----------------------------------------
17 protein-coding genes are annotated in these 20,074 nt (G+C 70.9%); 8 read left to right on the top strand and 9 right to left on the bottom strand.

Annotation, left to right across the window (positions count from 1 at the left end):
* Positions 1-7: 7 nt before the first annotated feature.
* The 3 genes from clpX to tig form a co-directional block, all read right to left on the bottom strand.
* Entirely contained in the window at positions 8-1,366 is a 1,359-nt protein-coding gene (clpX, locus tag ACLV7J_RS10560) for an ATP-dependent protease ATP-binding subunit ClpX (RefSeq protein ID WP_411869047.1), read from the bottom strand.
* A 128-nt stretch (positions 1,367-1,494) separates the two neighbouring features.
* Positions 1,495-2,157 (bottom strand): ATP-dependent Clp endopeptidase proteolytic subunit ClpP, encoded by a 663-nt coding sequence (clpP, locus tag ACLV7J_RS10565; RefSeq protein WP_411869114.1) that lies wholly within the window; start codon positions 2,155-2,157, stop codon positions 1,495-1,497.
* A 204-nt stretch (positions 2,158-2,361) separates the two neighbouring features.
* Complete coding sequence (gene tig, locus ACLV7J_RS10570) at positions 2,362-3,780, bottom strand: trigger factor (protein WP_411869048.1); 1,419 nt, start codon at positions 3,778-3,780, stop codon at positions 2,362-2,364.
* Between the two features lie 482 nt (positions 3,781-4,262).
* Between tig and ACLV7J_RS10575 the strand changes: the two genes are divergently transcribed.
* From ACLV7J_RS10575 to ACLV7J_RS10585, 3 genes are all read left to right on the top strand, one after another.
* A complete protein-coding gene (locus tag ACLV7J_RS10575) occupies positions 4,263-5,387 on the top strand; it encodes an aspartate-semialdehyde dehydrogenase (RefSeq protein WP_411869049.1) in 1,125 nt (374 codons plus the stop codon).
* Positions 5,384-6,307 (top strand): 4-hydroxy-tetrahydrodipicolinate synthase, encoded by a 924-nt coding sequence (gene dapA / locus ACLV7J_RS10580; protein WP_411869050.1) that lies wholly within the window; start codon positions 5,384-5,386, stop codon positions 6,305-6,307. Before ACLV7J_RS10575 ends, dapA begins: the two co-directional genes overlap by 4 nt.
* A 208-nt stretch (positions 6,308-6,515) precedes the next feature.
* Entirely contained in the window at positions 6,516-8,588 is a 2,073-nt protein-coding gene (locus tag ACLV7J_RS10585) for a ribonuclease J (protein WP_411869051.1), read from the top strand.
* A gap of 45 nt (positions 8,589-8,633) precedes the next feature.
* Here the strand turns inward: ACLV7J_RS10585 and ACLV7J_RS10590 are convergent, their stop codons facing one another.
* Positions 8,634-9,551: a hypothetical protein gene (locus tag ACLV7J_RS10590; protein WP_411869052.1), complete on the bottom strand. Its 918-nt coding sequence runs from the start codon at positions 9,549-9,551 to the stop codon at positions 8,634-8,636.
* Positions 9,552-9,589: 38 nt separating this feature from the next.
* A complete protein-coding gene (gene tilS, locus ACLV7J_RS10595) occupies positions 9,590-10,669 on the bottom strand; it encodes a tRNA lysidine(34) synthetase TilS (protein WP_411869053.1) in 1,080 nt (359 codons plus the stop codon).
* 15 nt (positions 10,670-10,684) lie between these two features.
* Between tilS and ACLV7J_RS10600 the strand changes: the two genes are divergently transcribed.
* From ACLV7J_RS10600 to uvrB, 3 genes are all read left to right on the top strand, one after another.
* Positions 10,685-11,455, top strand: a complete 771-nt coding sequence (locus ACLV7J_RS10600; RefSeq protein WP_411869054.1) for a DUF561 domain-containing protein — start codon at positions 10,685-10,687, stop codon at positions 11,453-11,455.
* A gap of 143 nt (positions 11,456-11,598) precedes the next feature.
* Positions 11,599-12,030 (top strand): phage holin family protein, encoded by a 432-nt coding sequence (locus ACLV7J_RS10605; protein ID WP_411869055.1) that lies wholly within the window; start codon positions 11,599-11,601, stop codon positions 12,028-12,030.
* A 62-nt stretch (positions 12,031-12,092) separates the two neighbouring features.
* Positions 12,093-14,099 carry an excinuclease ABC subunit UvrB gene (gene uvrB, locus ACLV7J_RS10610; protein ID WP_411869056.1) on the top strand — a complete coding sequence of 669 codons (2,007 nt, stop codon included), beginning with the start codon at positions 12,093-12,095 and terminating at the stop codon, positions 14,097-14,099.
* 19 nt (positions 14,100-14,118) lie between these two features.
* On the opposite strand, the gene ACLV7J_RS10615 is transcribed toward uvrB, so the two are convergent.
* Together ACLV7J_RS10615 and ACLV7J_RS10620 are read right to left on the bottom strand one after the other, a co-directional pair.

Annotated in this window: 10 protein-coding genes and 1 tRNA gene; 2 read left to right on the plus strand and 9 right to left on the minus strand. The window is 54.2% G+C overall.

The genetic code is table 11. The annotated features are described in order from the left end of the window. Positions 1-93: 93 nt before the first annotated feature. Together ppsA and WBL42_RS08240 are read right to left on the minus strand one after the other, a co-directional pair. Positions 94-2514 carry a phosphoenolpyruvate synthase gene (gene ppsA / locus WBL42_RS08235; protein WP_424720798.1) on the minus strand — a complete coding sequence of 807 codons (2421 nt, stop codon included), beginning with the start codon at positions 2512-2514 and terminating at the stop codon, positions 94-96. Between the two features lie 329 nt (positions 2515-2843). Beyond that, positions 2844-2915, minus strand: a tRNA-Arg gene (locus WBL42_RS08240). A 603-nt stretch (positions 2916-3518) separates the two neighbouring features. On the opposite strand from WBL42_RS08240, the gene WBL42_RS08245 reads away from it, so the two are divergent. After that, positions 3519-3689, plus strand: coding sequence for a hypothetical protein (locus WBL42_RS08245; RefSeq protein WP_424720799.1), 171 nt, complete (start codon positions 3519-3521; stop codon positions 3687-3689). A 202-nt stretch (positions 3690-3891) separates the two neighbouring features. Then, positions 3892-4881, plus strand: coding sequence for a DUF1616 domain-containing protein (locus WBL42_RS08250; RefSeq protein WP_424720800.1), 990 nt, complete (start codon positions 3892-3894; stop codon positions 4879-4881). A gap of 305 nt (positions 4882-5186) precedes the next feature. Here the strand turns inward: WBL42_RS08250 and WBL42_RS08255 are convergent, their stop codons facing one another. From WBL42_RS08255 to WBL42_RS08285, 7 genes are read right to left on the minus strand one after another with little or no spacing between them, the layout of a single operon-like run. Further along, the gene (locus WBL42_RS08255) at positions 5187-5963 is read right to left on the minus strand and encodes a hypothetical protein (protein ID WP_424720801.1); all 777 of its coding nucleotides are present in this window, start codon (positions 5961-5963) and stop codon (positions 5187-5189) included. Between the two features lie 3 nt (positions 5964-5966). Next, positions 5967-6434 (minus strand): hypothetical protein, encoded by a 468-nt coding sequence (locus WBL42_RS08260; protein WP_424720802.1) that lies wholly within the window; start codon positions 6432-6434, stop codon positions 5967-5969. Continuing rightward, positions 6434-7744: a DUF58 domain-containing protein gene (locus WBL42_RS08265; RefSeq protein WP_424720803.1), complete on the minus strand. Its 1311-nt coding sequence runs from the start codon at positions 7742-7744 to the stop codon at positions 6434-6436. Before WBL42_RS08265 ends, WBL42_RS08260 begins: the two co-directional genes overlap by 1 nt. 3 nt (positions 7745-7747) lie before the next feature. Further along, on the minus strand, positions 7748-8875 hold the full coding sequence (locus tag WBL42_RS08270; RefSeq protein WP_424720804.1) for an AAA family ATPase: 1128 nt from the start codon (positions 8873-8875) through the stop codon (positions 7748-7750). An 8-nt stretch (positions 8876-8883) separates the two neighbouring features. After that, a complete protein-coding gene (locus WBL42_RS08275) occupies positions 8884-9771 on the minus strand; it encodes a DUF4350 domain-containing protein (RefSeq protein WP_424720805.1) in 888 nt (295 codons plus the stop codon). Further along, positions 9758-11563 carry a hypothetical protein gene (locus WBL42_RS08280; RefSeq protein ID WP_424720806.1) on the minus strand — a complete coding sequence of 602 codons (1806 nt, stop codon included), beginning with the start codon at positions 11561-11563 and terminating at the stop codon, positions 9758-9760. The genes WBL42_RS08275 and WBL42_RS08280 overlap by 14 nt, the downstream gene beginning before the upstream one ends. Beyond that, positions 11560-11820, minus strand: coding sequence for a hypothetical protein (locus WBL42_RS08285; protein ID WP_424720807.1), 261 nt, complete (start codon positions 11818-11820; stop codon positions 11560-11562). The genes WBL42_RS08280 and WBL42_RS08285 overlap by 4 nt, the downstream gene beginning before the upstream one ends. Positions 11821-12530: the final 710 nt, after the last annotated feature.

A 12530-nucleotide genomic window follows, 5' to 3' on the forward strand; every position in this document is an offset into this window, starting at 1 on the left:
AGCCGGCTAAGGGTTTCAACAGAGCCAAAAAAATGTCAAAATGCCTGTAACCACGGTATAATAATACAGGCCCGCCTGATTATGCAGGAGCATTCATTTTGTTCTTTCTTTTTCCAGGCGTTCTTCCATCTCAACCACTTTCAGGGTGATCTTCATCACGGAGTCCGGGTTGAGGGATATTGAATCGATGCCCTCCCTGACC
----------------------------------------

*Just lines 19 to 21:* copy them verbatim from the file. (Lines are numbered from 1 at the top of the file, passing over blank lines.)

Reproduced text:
* Positions 8,634-9,551: a hypothetical protein gene (locus tag ACLV7J_RS10590; protein WP_411869052.1), complete on the bottom strand. Its 918-nt coding sequence runs from the start codon at positions 9,549-9,551 to the stop codon at positions 8,634-8,636.
* Positions 9,552-9,589: 38 nt separating this feature from the next.
* A complete protein-coding gene (gene tilS, locus ACLV7J_RS10595) occupies positions 9,590-10,669 on the bottom strand; it encodes a tRNA lysidine(34) synthetase TilS (protein WP_411869053.1) in 1,080 nt (359 codons plus the stop codon).